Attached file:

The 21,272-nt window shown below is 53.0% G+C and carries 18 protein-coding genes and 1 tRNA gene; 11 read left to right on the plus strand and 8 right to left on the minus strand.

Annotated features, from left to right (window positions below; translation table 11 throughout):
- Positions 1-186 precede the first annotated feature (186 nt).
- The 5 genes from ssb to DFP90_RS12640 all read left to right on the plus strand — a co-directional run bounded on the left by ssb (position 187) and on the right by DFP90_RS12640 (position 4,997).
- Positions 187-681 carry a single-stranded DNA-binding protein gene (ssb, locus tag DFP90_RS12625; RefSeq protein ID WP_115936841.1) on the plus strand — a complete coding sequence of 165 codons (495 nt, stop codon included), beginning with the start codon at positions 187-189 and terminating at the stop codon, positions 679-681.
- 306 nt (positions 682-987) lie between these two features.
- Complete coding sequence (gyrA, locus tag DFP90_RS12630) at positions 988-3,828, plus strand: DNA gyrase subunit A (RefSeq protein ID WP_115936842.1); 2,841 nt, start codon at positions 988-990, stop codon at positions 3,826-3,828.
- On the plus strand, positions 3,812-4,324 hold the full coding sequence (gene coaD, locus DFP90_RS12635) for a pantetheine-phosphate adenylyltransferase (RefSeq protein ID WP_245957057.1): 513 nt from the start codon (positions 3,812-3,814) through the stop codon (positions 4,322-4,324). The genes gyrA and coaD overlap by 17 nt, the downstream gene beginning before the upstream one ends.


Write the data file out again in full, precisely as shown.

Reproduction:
The 21,272-nt window shown below is 53.0% G+C and carries 18 protein-coding genes and 1 tRNA gene; 11 read left to right on the plus strand and 8 right to left on the minus strand.

Annotated features, from left to right (window positions below; translation table 11 throughout):
- Positions 1-186 precede the first annotated feature (186 nt).
- The 5 genes from ssb to DFP90_RS12640 all read left to right on the plus strand — a co-directional run bounded on the left by ssb (position 187) and on the right by DFP90_RS12640 (position 4,997).
- Positions 187-681 carry a single-stranded DNA-binding protein gene (ssb, locus tag DFP90_RS12625; RefSeq protein ID WP_115936841.1) on the plus strand — a complete coding sequence of 165 codons (495 nt, stop codon included), beginning with the start codon at positions 187-189 and terminating at the stop codon, positions 679-681.
- 306 nt (positions 682-987) lie between these two features.
- Complete coding sequence (gyrA, locus tag DFP90_RS12630) at positions 988-3,828, plus strand: DNA gyrase subunit A (RefSeq protein ID WP_115936842.1); 2,841 nt, start codon at positions 988-990, stop codon at positions 3,826-3,828.
- On the plus strand, positions 3,812-4,324 hold the full coding sequence (gene coaD, locus DFP90_RS12635) for a pantetheine-phosphate adenylyltransferase (RefSeq protein ID WP_245957057.1): 513 nt from the start codon (positions 3,812-3,814) through the stop codon (positions 4,322-4,324). The genes gyrA and coaD overlap by 17 nt, the downstream gene beginning before the upstream one ends.